More small debts are being taken to court

It seems like more and more people with small debts are being taken to court. Figures from the Registry Trust revealed that despite the number of County Court Judgements (CCJs) rising to a decade high between January and March 2017, the average value of a CCJ dropped to an historic low of £1,495. This is compared to the Q1 2008 average of £3,662[1].

Registry Trust chairman, Malcolm Hurlston CBE, said: “People who don’t pay their debts are increasingly likely to be taken to court.” While this might “seem like bad news on the surface”, he added, in actual fact this is “protective for the people concerned”.

CCJs on the rise

According to the Registry Trust, in the first three months of the year there were 298,901 CCJs issued against consumers in England and Wales. This is a 35% increase compared to the same time last year and suggests that debt may be becoming a real problem for people in the UK.

Figures from the Money Charity revealed that at the end of March 2017, people in the UK owed a whopping £1.529 trillion – up an extra £886.84 per adult[2]. While having some affordable debt can actually be a good thing, as we explain in ‘The difference between good and bad debt’, figures would suggest that maybe Brits are biting off more than they can chew when it comes to borrowing.

Why is consumer debt increasing in the UK?

Joanna Elson, the chief executive of the Money Advice Trust, told The Guardian in May that rising debt levels are likely the result of a number of factors[3]. These include an “overhang from the financial crash”, a “change in approach by some collection agencies” and an increasing number of people struggling to balance household budgets. She added that this situation is unlikely to change any time soon as “people feel rising inflation levels eating into their wages”.

A ‘credit boom’ in 2016 may also be behind the rise in CCJs. At the start of the year figures from the Bank of England showed that consumer credit (such as credit cards and car loans) increased by 10.8% in the year to November 2016, hitting £192.2bn[4].

Peter Tutton, head of policy at StepChange Debt Charity, said: “Previous experience shows how such increases in the levels of borrowing can leave households over-indebted and vulnerable to sudden changes in circumstances and drops in income that can pitch them into hardship.”[5]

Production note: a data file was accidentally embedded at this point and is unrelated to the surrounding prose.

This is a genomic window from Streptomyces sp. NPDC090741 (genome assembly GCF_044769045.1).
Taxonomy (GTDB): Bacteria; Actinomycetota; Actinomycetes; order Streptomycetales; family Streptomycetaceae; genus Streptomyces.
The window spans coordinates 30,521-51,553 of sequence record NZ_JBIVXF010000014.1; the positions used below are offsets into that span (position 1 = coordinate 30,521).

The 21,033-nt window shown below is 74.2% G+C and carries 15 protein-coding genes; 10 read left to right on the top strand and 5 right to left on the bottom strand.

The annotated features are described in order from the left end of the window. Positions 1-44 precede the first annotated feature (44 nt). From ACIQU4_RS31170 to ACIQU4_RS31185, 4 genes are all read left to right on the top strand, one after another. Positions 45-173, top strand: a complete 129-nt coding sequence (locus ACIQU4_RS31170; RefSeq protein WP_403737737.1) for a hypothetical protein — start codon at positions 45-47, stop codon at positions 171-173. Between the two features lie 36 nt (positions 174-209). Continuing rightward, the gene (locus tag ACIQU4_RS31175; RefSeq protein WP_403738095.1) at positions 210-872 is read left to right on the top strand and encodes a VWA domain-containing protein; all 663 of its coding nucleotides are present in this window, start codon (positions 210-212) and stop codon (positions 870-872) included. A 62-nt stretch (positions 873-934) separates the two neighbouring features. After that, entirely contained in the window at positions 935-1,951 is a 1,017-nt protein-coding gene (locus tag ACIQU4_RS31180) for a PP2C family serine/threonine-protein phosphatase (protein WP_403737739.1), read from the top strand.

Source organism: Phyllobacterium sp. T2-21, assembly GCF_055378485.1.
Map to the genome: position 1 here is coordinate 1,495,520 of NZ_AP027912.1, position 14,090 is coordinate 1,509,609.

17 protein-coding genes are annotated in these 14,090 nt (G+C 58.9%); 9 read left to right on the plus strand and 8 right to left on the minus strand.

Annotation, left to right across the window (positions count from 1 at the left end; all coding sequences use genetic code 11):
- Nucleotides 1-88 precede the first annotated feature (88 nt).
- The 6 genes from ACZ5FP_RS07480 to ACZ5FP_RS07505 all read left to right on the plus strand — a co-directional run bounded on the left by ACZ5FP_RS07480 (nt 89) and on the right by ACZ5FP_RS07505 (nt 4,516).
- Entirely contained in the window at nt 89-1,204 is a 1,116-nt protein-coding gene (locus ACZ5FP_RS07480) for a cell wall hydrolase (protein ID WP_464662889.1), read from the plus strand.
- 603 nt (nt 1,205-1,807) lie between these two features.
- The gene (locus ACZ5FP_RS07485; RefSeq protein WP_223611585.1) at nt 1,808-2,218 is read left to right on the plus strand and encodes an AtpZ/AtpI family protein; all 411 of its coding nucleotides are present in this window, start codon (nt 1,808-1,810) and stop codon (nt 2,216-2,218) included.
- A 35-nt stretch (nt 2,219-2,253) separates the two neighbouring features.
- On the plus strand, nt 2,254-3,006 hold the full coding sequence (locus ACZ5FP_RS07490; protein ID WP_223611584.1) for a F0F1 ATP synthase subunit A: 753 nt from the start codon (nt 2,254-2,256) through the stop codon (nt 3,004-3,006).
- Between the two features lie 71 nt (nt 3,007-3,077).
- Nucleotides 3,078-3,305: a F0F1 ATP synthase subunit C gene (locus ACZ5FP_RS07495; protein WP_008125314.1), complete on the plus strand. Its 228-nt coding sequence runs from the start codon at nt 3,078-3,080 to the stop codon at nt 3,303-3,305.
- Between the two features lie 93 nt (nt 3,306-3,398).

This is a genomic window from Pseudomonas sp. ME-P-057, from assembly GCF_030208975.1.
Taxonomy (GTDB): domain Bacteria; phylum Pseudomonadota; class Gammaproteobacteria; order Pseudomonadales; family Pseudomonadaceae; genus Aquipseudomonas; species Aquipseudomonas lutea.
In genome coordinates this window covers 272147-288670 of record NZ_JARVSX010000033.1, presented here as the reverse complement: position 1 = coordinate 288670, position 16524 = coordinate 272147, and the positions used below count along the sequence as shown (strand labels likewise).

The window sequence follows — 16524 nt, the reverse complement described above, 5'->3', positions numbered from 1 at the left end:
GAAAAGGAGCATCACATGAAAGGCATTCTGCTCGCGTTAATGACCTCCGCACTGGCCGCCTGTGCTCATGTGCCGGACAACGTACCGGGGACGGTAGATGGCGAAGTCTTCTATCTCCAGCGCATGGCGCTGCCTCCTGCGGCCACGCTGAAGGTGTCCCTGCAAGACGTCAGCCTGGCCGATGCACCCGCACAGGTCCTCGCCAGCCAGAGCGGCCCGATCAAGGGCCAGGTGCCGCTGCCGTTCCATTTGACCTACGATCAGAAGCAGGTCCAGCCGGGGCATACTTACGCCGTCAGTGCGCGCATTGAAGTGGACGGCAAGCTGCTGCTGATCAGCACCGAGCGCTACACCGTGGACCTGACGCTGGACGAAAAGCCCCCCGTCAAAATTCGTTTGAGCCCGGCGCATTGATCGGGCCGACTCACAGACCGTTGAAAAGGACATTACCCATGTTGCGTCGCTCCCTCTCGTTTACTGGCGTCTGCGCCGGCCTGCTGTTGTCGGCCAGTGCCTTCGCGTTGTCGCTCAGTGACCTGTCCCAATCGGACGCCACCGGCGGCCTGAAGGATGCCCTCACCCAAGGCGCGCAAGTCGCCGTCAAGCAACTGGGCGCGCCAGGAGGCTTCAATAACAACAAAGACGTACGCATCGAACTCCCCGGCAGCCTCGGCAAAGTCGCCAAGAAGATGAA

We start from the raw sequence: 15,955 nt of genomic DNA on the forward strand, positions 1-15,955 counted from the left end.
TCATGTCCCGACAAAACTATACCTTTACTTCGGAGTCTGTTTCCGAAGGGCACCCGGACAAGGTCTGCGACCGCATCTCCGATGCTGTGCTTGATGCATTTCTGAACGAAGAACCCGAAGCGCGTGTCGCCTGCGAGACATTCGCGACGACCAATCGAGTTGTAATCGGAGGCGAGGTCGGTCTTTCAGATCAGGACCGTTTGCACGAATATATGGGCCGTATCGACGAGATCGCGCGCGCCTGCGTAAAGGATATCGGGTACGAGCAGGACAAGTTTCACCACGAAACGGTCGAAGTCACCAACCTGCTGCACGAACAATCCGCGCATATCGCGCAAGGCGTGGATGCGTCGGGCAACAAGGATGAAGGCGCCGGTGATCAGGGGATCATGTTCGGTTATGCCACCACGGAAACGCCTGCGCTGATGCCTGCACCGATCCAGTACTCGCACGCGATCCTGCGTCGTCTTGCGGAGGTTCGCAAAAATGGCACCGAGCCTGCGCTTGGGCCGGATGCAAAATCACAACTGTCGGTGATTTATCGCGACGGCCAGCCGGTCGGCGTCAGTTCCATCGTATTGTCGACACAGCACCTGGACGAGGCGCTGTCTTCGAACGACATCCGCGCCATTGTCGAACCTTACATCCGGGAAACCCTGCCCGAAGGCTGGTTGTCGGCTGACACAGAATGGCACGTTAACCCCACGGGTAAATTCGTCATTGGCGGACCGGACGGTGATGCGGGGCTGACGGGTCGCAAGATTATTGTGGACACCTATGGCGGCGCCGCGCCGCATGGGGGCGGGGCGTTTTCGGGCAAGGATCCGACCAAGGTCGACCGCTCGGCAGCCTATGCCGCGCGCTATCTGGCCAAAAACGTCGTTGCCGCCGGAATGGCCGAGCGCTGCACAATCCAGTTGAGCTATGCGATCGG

Is there a reason behind the rise in smaller value CCJs?

Why smaller value CCJs are increasing in number may be more of a mystery. It seems, as Joanna Elson pointed out, there could be a change in the way some agencies collect. Similarly, the finger has been pointed at banks and building societies for taking debtors to court slightly earlier than in the past.

What does this mean for consumers?

It’s always important that you only ever borrow what you can afford. The second you take on debt that causes your finances to become ‘uncomfortable’, you know you’re dealing with bad debt and you could be at risk of defaulting on payments.

If you’re struggling with managing your money, check your credit report for free at Noddle to get a 360 degree view of your finances. There is also a lot of free advice available to help you get on top of things. Try Citizens Advice, Step Change Debt Charity or the Debt Support Trust, to name just a few.

You can also learn some tips for tackling debt here.

 

[1] https://www.registry-trust.org.uk/publications/category/42-statistics

[2]http://themoneycharity.org.uk/media/May-2017-Money-Statistics.pdf

[3] https://www.theguardian.com/money/2017/may/15/county-court-judgments-bank-of-england-mps-debt

[4] http://www.bankofengland.co.uk/statistics/documents/mc/2016/nov/moneyandcredit.pdf

[5] https://www.stepchange.org/Mediacentre/Pressreleases/BankofEnglandMoneyandCreditstatsresponse2017.aspx